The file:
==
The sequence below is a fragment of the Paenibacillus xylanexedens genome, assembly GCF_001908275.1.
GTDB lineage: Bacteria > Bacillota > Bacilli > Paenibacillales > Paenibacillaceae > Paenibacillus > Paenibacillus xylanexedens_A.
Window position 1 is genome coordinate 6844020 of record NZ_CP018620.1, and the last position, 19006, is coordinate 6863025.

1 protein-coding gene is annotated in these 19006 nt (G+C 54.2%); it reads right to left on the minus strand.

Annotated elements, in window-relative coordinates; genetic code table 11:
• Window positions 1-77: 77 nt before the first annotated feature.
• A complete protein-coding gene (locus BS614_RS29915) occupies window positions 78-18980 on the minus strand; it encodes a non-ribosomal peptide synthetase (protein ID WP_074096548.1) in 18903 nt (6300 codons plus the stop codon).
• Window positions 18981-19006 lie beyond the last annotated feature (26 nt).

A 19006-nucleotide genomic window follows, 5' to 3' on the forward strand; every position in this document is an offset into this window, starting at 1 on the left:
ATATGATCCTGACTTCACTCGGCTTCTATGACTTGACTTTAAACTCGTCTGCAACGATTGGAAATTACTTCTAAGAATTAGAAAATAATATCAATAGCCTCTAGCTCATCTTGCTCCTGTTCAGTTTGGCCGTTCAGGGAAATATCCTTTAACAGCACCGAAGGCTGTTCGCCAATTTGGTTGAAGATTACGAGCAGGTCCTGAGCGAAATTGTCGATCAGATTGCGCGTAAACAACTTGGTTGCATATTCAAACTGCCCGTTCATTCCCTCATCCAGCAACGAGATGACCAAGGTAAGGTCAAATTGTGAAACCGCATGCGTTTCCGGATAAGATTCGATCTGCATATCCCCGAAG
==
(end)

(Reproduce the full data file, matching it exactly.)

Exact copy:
The sequence below is a fragment of the Paenibacillus xylanexedens genome, assembly GCF_001908275.1.
GTDB lineage: Bacteria > Bacillota > Bacilli > Paenibacillales > Paenibacillaceae > Paenibacillus > Paenibacillus xylanexedens_A.
Window position 1 is genome coordinate 6844020 of record NZ_CP018620.1, and the last position, 19006, is coordinate 6863025.

1 protein-coding gene is annotated in these 19006 nt (G+C 54.2%); it reads right to left on the minus strand.

Annotated elements, in window-relative coordinates; genetic code table 11:
• Window positions 1-77: 77 nt before the first annotated feature.
• A complete protein-coding gene (locus BS614_RS29915) occupies window positions 78-18980 on the minus strand; it encodes a non-ribosomal peptide synthetase (protein ID WP_074096548.1) in 18903 nt (6300 codons plus the stop codon).
• Window positions 18981-19006 lie beyond the last annotated feature (26 nt).

A 19006-nucleotide genomic window follows, 5' to 3' on the forward strand; every position in this document is an offset into this window, starting at 1 on the left:
ATATGATCCTGACTTCACTCGGCTTCTATGACTTGACTTTAAACTCGTCTGCAACGATTGGAAATTACTTCTAAGAATTAGAAAATAATATCAATAGCCTCTAGCTCATCTTGCTCCTGTTCAGTTTGGCCGTTCAGGGAAATATCCTTTAACAGCACCGAAGGCTGTTCGCCAATTTGGTTGAAGATTACGAGCAGGTCCTGAGCGAAATTGTCGATCAGATTGCGCGTAAACAACTTGGTTGCATATTCAAACTGCCCGTTCATTCCCTCATCCAGCAACGAGATGACCAAGGTAAGGTCAAATTGTGAAACCGCATGCGTTTCCGGATAAGATTCGATCTGCATATCCCCGAAG